Twitter deletes Trump health advisor claim that masks don’t work
New York — Twitter blocked a post Sunday from an adviser to President Donald Trump who suggested that masks do not work to stop the spread of the coronavirus.
Scott Atlas, who joined the White House in August as a science adviser, had tweeted “Masks work? NO,” and said widespread use of masks is not supported.
The tweet violated a Twitter policy that prohibits sharing false or misleading misinformation about COVID-19 that could lead to harm, a company spokesperson said. The policy bans statements that have been confirmed to be false or misleading by experts such as public health authorities.
In such cases, Twitter disables the account until its owner deletes the post in question.
Trump has downplayed the importance of masks in reducing the spread of the virus, even after he contracted the disease, which has killed more than 215,000 Americans.
“I don’t understand why the tweets were deleted,” Atlas said in an email, calling Twitter's actions censorship. He said his tweet was intended to show that "general population masks and mask mandates do not work," and he clarified that the correct policy is to use masks when one cannot socially distance. Atlas added that infections exploded even with mandates in Los Angeles County, Miami-Dade County, Hawaii, Alabama, the Philippines, Japan and other places.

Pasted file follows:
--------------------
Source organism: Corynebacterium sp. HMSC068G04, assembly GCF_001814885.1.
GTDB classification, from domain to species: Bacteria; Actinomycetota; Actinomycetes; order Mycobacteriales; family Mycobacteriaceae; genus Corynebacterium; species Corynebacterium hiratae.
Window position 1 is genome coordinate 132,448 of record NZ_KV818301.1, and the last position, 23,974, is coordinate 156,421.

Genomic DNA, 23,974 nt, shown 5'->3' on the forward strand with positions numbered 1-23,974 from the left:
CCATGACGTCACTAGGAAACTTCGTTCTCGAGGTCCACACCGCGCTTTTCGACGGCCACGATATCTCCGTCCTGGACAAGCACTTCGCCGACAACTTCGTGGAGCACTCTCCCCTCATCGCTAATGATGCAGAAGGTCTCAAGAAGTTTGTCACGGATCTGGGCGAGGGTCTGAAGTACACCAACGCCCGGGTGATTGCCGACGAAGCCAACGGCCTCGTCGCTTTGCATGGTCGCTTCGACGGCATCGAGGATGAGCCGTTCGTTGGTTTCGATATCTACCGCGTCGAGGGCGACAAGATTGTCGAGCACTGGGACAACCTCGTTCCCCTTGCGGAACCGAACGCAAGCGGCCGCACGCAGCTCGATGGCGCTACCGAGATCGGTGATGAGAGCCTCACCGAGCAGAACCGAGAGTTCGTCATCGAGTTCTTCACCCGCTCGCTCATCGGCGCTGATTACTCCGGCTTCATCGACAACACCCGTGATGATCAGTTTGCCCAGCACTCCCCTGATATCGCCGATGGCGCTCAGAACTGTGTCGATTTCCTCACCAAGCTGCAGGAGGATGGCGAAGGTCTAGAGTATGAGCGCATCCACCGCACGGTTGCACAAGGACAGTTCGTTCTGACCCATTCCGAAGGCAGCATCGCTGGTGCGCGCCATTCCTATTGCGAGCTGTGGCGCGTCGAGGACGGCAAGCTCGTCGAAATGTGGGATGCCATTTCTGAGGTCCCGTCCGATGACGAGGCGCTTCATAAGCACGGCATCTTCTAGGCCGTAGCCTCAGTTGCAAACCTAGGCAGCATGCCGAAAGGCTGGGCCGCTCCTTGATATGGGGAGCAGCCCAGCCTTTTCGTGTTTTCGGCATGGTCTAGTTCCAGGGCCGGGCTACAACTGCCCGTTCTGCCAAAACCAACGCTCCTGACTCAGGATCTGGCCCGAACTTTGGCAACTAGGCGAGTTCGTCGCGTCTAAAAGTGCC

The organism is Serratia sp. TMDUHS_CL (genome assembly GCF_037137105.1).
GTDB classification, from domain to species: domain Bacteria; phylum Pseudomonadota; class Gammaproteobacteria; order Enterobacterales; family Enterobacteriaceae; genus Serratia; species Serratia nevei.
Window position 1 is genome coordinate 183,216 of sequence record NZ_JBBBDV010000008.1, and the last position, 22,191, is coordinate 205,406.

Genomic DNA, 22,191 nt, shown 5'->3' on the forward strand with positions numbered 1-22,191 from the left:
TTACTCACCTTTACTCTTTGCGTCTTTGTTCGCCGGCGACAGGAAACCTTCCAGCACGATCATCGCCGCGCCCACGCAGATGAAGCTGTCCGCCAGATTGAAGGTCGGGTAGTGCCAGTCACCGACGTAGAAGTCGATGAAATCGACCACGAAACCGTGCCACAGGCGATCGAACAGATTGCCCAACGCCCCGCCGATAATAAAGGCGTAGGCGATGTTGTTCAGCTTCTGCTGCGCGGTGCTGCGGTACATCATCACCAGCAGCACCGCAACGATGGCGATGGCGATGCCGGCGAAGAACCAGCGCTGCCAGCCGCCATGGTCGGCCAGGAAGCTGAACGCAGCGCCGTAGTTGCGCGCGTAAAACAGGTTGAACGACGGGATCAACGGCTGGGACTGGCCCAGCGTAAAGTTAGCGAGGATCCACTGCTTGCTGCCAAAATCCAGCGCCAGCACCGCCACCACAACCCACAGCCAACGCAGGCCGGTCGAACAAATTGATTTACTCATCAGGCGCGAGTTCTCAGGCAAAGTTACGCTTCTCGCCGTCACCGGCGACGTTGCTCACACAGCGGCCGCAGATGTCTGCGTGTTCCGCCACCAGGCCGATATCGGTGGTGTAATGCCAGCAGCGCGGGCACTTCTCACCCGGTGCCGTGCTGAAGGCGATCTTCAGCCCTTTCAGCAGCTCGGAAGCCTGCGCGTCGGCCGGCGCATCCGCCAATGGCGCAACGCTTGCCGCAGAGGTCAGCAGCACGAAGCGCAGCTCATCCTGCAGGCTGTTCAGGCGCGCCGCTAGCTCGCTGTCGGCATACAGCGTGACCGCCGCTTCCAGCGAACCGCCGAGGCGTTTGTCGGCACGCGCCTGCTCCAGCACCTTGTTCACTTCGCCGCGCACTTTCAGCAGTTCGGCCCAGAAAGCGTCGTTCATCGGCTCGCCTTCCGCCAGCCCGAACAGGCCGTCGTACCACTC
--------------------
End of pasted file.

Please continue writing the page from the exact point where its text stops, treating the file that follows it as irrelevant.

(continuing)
Researchers have concluded that masks can control the spread of the virus, and public health experts have urged the public to wear them. But Trump and his team often go without masks while campaigning.
Atlas, the former chief of neuroradiology at Stanford University Medical Center and a fellow at Stanford’s conservative Hoover Institution, has no expertise in public health or infectious diseases. He has criticized the coronavirus lockdowns and campaigned for children to return to classrooms. Some scientists view Atlas as promoting dangerous theories around “herd immunity.”
Last week, Twitter and Facebook moved quickly to limit the spread of an unverified political story published by the conservative-leaning New York Post. The story cited unverified emails from Democratic presidential nominee Joe Biden's son, and it has not been confirmed by other publications. There have been no new tweets from the Post since Oct. 14, indicating Twitter may still be blocking the newspaper's tweets.
Associated Press Writer Jill Colvin in Washington contributed to this report.